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What I Can Do About Climate Change

April 2021: The Durban Office of the IPCC Working Group II Technical Support Unit has produced this booklet to highlight what Durban’s residents can do to contribute to ambitious climate change action. During the course of its Sixth Assessment Cycle, the IPCC has released three Special Reports which highlight the importance of bold action and the need for global system transitions that involve major changes in society and the economy. This booklet draws on the science available in these reports, as well as other sources. This book is free for download. No part of this publication may be reproduced or transmitted in any form, without the written permission of the copyright holders.

Climate Change – An African Perspective

What do the IPCC 6th Assessment Special Reports say about Africa? This booklet is based on a slideshow presented at a virtual outreach event in May 2021, entitled: “Accelerating Climate Action through Science and Policy: The Work, Activities and Findings of the Intergovernmental Panel on Climate Change - Significance and Implications for Africa.” The outreach slideshow presented a summary of key Africa-specific messages in the three IPCC 6th Assessment Special Reports. This booklet is based on the slideshow. The text is the narration that accompanies the slides and can be read out loud when presenting the slides to an audience, about two 40 minute lectures.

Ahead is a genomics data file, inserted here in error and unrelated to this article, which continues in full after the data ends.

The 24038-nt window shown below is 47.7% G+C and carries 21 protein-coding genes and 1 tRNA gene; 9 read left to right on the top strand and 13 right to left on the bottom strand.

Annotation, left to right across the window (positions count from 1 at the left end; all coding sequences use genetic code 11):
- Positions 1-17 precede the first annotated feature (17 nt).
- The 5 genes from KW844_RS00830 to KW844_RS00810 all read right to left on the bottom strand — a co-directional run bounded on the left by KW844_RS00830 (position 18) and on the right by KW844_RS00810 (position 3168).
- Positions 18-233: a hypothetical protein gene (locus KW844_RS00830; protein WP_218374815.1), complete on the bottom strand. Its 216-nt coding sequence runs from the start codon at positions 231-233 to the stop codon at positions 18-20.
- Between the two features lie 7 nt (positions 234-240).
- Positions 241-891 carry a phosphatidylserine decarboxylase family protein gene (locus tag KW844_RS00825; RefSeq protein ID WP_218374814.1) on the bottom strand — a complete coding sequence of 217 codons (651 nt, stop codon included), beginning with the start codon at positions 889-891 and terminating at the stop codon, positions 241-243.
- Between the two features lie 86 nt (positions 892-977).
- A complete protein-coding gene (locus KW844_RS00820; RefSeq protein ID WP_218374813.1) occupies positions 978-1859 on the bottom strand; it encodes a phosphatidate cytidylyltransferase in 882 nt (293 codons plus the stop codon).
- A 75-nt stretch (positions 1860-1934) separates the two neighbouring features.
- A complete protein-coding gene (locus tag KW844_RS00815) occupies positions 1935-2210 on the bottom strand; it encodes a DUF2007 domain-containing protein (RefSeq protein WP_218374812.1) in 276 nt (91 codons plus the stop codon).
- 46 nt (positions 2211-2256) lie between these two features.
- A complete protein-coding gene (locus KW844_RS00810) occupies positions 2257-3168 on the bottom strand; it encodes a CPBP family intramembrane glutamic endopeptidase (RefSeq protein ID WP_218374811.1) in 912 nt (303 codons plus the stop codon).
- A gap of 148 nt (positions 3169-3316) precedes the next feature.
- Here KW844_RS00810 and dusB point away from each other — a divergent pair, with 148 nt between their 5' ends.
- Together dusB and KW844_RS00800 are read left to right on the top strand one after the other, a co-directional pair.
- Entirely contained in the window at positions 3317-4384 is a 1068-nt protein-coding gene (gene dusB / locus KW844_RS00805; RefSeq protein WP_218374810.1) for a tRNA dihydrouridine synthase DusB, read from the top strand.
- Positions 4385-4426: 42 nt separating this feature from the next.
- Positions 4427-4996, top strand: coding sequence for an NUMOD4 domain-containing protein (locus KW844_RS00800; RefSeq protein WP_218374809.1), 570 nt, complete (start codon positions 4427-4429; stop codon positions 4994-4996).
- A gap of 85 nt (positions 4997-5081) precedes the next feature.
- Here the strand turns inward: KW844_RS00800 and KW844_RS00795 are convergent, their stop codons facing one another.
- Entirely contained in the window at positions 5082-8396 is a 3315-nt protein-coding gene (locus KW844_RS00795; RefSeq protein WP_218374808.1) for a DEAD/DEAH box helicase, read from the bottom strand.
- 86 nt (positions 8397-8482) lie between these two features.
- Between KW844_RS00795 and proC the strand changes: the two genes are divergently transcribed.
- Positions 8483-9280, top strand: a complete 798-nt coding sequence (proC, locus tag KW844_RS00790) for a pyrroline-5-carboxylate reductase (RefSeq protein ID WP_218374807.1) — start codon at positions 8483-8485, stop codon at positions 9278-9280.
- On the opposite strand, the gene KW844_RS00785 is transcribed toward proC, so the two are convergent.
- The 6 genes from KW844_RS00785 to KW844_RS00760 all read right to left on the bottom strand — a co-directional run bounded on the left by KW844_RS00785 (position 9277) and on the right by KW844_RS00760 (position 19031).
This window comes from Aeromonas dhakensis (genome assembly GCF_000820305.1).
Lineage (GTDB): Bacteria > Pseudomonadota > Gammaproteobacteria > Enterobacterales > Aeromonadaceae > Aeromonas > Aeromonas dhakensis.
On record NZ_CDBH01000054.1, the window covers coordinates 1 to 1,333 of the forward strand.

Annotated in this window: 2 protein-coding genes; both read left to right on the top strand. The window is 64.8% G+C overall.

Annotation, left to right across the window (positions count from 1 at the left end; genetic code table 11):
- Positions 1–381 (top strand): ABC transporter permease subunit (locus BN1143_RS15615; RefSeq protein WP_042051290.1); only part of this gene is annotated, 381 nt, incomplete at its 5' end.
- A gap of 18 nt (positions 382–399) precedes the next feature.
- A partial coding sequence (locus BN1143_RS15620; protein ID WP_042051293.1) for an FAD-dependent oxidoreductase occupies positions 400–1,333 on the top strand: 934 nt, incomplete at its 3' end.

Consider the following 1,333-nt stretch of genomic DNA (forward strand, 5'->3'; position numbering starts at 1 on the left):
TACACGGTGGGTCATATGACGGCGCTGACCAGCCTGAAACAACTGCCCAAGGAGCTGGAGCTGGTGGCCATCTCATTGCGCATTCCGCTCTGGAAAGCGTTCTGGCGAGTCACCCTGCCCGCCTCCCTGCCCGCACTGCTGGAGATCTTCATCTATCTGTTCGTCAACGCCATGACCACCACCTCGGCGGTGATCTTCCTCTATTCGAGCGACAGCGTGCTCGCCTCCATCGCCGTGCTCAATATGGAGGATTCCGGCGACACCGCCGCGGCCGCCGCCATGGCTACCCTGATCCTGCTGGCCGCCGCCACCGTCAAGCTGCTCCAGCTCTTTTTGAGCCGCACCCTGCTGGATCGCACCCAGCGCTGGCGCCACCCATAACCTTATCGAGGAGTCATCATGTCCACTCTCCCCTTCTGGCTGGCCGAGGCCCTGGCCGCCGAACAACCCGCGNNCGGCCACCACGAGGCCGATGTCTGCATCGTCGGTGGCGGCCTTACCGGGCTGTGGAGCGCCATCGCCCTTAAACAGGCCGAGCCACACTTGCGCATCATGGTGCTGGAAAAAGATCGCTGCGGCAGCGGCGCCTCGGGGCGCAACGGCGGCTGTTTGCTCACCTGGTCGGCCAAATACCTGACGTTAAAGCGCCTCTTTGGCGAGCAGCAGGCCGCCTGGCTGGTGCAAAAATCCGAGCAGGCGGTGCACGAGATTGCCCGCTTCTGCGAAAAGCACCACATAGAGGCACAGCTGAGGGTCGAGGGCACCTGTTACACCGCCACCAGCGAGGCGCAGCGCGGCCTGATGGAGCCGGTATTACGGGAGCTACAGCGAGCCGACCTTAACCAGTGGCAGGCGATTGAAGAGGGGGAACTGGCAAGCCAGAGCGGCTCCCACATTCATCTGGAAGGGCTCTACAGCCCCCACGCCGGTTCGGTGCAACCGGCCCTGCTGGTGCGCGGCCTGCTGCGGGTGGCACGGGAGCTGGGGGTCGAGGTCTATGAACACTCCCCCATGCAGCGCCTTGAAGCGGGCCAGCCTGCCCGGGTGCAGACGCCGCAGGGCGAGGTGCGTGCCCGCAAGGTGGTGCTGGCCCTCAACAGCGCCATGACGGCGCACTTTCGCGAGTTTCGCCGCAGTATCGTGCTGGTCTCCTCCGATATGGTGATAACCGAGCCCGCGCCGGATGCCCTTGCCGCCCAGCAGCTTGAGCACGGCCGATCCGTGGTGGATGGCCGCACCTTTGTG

Global Warming of 1.5°C Summary for Policymakers in Brief

This document is an attempt to make the IPCC Special Report on Global Warming of 1.5°C Summary for Policymakers more accessible, by reducing the text and presenting just the relevant information – especially the numbers – in clear, brief bullet form, but using as far as possible the wording as approved by governments.

Summary of SR15 in Plain Language

This booklet briefly explains the main messages of the IPCC Special Report on Global Warming of 1.5°C, explaining ‘where we are now; why every half a degree of global warming matters; why every year matters; and why every choice matters.’

How to Participate in the IPCC

This document provides guidance and suggestions that aim to help the scientific community participate and contribute more effectively in the Intergovernmental Panel on Climate Change (IPCC) processes and products, and to stimulate activities that can improve the global knowledge base relevant to climate change.

Publications

The Working Group II contribution to the IPCC Sixth Assessment Report assesses the impacts of climate change, looking at ecosystems, biodiversity, and human communities at global and regional levels. It also reviews vulnerabilities and the capacities and limits of the natural world and human societies to adapt to climate change.

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April 2021: The Durban Office of the IPCC Working Group II Technical Support Unit has produced this booklet to highlight what Durban’s residents can do to contribute to ambitious climate change action.

During the course of its Sixth Assessment Cycle, the IPCC has released three Special Reports which highlight the importance of bold action and the need for global system transitions that involve major changes in society and the economy. This booklet draws on the science available in these reports, as well as other sources.

This book is free for download. No part of this publication may be reproduced or transmitted in any form, without the written permission of the copyright holders.

>> Download the booklet here

>> Download action checklist here